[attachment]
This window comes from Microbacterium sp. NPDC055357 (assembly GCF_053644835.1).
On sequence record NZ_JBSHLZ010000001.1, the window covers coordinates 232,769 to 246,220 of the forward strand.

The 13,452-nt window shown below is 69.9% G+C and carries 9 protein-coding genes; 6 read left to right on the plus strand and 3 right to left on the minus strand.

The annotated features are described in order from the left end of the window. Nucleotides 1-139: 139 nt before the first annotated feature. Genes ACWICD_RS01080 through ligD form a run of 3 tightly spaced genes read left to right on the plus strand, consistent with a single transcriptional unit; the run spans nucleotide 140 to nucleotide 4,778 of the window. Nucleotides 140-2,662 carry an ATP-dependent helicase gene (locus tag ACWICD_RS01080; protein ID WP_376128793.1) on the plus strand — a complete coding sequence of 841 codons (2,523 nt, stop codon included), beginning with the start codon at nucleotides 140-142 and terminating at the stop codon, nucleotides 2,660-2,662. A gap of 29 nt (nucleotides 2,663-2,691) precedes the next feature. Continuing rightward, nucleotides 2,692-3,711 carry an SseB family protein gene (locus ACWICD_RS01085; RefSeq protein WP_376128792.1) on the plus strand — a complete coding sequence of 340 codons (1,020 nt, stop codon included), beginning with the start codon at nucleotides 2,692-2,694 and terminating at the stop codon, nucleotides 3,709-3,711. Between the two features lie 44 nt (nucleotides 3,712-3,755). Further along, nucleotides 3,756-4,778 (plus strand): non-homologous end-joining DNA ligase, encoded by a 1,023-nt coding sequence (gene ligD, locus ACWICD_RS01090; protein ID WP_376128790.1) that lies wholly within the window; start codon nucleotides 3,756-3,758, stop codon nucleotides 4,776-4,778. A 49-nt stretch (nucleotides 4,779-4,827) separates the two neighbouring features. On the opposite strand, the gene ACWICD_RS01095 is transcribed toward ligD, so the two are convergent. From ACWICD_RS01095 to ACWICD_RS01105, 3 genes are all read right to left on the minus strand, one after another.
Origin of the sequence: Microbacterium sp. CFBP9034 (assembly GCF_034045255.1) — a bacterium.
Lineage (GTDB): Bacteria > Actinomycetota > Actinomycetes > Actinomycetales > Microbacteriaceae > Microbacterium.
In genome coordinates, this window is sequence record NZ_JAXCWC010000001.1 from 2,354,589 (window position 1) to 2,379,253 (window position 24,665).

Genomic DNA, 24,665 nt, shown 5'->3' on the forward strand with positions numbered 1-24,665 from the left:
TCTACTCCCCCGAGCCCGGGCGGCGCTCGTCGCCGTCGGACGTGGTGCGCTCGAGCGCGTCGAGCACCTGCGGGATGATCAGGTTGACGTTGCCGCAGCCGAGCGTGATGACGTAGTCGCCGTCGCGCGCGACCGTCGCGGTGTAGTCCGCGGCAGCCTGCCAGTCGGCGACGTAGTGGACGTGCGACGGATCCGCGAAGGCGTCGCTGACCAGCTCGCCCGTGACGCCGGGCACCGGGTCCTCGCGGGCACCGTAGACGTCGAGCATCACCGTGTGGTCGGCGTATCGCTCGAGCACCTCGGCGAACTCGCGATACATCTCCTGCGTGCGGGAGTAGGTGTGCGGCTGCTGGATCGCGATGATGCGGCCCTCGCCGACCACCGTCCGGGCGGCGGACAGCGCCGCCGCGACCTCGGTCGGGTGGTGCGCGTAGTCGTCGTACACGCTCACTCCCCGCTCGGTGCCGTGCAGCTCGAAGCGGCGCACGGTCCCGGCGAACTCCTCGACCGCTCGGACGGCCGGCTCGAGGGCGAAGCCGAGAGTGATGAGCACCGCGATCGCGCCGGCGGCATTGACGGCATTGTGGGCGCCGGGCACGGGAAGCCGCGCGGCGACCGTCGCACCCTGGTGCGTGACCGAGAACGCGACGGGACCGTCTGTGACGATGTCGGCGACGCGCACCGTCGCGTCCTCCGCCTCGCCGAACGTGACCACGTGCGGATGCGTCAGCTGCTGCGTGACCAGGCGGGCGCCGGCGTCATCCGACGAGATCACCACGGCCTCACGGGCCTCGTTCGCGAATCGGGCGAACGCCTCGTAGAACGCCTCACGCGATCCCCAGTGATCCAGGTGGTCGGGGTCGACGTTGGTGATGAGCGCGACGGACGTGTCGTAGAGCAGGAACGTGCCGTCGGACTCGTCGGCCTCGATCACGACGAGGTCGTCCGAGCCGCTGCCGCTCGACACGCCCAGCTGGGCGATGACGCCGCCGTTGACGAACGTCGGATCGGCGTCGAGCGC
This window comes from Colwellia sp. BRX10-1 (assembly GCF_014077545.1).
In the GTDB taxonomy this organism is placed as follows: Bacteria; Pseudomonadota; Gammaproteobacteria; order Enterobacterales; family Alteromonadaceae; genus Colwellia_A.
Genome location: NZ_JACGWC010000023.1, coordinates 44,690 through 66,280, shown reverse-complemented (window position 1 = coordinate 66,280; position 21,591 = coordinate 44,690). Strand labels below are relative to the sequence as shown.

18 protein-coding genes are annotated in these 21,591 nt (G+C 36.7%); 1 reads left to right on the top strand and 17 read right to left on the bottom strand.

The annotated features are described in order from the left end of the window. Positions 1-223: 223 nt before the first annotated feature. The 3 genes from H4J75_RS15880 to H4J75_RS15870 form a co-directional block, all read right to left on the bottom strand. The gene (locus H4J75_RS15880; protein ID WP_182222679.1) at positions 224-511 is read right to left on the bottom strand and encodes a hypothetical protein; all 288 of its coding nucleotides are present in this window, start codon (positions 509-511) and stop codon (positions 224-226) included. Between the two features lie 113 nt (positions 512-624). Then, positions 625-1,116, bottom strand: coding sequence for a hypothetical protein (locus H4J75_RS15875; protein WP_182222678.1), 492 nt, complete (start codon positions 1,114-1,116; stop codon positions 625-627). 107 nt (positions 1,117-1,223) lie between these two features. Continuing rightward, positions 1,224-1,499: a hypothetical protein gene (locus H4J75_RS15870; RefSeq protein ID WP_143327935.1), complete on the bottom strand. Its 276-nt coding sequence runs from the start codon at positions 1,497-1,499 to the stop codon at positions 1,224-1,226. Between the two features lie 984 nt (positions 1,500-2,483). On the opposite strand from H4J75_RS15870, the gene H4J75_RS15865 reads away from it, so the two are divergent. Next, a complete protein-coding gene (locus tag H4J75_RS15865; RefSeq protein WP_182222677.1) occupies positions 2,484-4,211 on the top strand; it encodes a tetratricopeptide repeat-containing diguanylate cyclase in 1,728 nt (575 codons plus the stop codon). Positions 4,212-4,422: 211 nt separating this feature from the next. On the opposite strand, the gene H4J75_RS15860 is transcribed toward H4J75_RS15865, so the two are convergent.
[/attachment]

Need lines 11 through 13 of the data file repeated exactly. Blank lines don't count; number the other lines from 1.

In the GTDB taxonomy this organism is placed as follows: Bacteria; Pseudomonadota; Gammaproteobacteria; order Enterobacterales; family Alteromonadaceae; genus Colwellia_A.
Genome location: NZ_JACGWC010000023.1, coordinates 44,690 through 66,280, shown reverse-complemented (window position 1 = coordinate 66,280; position 21,591 = coordinate 44,690). Strand labels below are relative to the sequence as shown.

18 protein-coding genes are annotated in these 21,591 nt (G+C 36.7%); 1 reads left to right on the top strand and 17 read right to left on the bottom strand.